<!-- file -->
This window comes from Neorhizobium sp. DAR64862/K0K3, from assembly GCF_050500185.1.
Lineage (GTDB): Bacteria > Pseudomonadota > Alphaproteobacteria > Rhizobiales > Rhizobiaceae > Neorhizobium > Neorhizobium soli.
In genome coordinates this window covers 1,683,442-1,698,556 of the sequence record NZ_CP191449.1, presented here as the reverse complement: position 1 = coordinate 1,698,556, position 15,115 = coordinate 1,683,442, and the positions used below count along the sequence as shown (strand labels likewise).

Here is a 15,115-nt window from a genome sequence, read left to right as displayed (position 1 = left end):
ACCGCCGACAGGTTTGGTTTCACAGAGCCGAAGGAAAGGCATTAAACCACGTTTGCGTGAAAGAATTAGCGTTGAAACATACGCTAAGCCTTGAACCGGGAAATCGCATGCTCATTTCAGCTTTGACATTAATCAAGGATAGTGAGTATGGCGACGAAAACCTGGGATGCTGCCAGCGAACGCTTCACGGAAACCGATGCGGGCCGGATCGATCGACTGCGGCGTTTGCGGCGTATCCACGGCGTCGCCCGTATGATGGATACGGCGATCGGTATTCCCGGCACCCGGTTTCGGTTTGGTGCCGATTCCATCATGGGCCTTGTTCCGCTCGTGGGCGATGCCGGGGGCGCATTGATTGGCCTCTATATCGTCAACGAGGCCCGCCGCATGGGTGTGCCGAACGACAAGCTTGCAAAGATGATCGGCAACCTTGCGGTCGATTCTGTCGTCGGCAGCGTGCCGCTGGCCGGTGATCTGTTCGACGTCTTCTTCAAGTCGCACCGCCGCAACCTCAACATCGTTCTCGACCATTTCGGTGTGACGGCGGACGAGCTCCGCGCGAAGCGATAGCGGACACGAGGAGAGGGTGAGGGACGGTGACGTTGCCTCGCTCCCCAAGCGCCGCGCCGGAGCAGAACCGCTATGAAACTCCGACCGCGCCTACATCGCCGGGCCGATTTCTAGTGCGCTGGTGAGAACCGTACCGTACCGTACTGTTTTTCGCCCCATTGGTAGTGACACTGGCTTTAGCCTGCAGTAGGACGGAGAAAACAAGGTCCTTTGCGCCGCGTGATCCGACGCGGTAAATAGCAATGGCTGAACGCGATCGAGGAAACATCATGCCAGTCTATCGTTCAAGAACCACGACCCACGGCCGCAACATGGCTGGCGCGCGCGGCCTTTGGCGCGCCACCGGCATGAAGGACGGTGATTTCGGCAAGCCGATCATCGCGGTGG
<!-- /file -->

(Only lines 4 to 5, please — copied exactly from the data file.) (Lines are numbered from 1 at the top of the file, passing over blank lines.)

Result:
Here is a 15,115-nt window from a genome sequence, read left to right as displayed (position 1 = left end):
ACCGCCGACAGGTTTGGTTTCACAGAGCCGAAGGAAAGGCATTAAACCACGTTTGCGTGAAAGAATTAGCGTTGAAACATACGCTAAGCCTTGAACCGGGAAATCGCATGCTCATTTCAGCTTTGACATTAATCAAGGATAGTGAGTATGGCGACGAAAACCTGGGATGCTGCCAGCGAACGCTTCACGGAAACCGATGCGGGCCGGATCGATCGACTGCGGCGTTTGCGGCGTATCCACGGCGTCGCCCGTATGATGGATACGGCGATCGGTATTCCCGGCACCCGGTTTCGGTTTGGTGCCGATTCCATCATGGGCCTTGTTCCGCTCGTGGGCGATGCCGGGGGCGCATTGATTGGCCTCTATATCGTCAACGAGGCCCGCCGCATGGGTGTGCCGAACGACAAGCTTGCAAAGATGATCGGCAACCTTGCGGTCGATTCTGTCGTCGGCAGCGTGCCGCTGGCCGGTGATCTGTTCGACGTCTTCTTCAAGTCGCACCGCCGCAACCTCAACATCGTTCTCGACCATTTCGGTGTGACGGCGGACGAGCTCCGCGCGAAGCGATAGCGGACACGAGGAGAGGGTGAGGGACGGTGACGTTGCCTCGCTCCCCAAGCGCCGCGCCGGAGCAGAACCGCTATGAAACTCCGACCGCGCCTACATCGCCGGGCCGATTTCTAGTGCGCTGGTGAGAACCGTACCGTACCGTACTGTTTTTCGCCCCATTGGTAGTGACACTGGCTTTAGCCTGCAGTAGGACGGAGAAAACAAGGTCCTTTGCGCCGCGTGATCCGACGCGGTAAATAGCAATGGCTGAACGCGATCGAGGAAACATCATGCCAGTCTATCGTTCAAGAACCACGACCCACGGCCGCAACATGGCTGGCGCGCGCGGCCTTTGGCGCGCCACCGGCATGAAGGACGGTGATTTCGGCAAGCCGATCATCGCGGTGG